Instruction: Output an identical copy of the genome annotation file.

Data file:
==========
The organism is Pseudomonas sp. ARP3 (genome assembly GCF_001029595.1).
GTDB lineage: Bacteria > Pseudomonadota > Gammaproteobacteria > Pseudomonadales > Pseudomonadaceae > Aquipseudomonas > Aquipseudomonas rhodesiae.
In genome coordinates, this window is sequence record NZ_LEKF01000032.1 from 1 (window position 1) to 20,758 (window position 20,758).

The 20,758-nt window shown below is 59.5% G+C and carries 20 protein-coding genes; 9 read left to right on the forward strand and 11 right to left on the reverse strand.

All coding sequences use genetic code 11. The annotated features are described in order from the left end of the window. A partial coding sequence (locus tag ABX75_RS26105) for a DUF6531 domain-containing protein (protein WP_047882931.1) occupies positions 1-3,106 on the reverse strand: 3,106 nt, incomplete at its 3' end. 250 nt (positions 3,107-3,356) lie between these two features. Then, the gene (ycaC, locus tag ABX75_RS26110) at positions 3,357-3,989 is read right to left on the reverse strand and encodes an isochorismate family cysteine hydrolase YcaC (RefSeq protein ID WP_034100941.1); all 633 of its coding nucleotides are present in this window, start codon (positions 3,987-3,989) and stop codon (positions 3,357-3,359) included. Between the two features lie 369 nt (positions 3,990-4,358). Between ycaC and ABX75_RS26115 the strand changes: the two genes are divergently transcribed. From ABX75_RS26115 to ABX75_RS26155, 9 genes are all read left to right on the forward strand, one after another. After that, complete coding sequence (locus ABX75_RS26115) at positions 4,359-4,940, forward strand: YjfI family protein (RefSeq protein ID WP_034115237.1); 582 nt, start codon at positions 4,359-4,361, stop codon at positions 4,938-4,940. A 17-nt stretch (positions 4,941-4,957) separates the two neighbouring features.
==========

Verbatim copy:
The organism is Pseudomonas sp. ARP3 (genome assembly GCF_001029595.1).
GTDB lineage: Bacteria > Pseudomonadota > Gammaproteobacteria > Pseudomonadales > Pseudomonadaceae > Aquipseudomonas > Aquipseudomonas rhodesiae.
In genome coordinates, this window is sequence record NZ_LEKF01000032.1 from 1 (window position 1) to 20,758 (window position 20,758).

The 20,758-nt window shown below is 59.5% G+C and carries 20 protein-coding genes; 9 read left to right on the forward strand and 11 right to left on the reverse strand.

All coding sequences use genetic code 11. The annotated features are described in order from the left end of the window. A partial coding sequence (locus tag ABX75_RS26105) for a DUF6531 domain-containing protein (protein WP_047882931.1) occupies positions 1-3,106 on the reverse strand: 3,106 nt, incomplete at its 3' end. 250 nt (positions 3,107-3,356) lie between these two features. Then, the gene (ycaC, locus tag ABX75_RS26110) at positions 3,357-3,989 is read right to left on the reverse strand and encodes an isochorismate family cysteine hydrolase YcaC (RefSeq protein ID WP_034100941.1); all 633 of its coding nucleotides are present in this window, start codon (positions 3,987-3,989) and stop codon (positions 3,357-3,359) included. Between the two features lie 369 nt (positions 3,990-4,358). Between ycaC and ABX75_RS26115 the strand changes: the two genes are divergently transcribed. From ABX75_RS26115 to ABX75_RS26155, 9 genes are all read left to right on the forward strand, one after another. After that, complete coding sequence (locus ABX75_RS26115) at positions 4,359-4,940, forward strand: YjfI family protein (RefSeq protein ID WP_034115237.1); 582 nt, start codon at positions 4,359-4,361, stop codon at positions 4,938-4,940. A 17-nt stretch (positions 4,941-4,957) separates the two neighbouring features.